BEIJING, July 29 (Xinhua) -- Two additional cross-Straits direct flight routes linking the Chinese mainland and Taiwan were announced at 9:30 a.m. Wednesday, bringing the total of direct flights to three.
A Taiwan TransAsia Airways' flight left Shanghai for Taipei at 10:42 a.m., marking the first flight via the newly-launched northern direct air route.
A China Southern Airlines' flight, taking off from Guangzhou's Baiyun Airport at 11:35 a.m. for Taipei Taoyuan Airport, became the first flight via the southern cross-Straits direct air route.
The 180-kilometer southern direct air route flight from Guangzhou to Taipei shortens the route by 20 kilometers while that from Xiamen to Taipei shortens by 150 km.
Flights will also take less time. Flights on the new 310-kilometer northern route will be shorter by 24 minutes.
The Chinese mainland and Taiwan started direct air and sea transport and postal services on Dec. 15 last year amid warming ties, ending a 59-year ban on such links. Previously, air and sea movements -- including mail -- had to be rerouted through a third location.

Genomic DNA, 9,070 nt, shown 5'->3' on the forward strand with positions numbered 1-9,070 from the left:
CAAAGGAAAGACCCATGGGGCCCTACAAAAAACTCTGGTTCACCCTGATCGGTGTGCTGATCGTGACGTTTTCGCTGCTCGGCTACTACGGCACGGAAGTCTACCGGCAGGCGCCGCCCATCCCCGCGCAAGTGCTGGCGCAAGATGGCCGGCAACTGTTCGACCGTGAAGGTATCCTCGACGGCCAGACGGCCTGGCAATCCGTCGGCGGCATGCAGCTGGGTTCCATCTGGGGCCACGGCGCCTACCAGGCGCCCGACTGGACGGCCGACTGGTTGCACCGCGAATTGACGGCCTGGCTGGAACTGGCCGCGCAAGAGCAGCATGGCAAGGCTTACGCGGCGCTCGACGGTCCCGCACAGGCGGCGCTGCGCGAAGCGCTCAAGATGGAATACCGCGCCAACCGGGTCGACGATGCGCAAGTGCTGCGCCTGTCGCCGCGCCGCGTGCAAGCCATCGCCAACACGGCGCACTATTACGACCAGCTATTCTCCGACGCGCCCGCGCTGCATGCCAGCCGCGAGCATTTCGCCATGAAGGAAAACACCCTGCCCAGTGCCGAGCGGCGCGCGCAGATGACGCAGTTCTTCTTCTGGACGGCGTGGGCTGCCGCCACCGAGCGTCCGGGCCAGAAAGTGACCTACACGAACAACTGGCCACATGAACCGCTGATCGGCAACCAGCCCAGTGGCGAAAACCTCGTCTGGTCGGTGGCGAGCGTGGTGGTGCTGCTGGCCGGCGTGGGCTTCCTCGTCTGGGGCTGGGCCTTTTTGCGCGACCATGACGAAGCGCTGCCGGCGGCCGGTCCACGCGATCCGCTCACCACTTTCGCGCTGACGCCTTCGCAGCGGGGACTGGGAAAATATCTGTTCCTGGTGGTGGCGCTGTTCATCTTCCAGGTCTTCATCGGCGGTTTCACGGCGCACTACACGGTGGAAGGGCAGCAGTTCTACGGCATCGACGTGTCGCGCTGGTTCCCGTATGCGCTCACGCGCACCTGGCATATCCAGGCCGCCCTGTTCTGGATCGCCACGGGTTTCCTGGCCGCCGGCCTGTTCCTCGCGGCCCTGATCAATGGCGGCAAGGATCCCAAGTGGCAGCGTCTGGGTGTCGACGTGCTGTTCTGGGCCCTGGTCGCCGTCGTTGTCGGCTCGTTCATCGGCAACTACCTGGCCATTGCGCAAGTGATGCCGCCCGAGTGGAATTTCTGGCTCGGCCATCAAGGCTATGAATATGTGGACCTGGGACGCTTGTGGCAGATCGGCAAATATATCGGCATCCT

The first direct cross-Straits flight route cut flight time significantly as planes are no longer required to fly through Hong Kong's airspace.
The opening of the new routes followed an agreement signed on April 26 this year by Chen Yunlin, president of the mainland-based Association for Relations Across the Taiwan Straits (ARATS), and Chiang Pin-kung, chairman of the Taiwan-based Straits Exchange Foundation (SEF).
The agreement, signed in Nanjing in eastern China's Jiangsu Province, was supplementary to a landmark agreement signed in Taipei on Nov. 4, 2008 to launch regular passenger charter flights across the Taiwan Straits.
Previously, flights across the Taiwan Straits were only offered on weekends and during the country's four major traditional festivals -- the "Spring Festival", "Tomb-Sweeping Day", "Dragon Boat Festival" and the "Mid-Autumn Festival".
A total of 108 passenger flights were launched between Chinese mainland and Taiwan every week and the two sides agreed to increase the frequency to 270 flights per week.
"The two new air routes have created condition for the launch of regular cross-Straits flights, which will start later," said Su Langen, an official with the mainland's Civil Aviation Administration of China. However, he did not provide a timetable.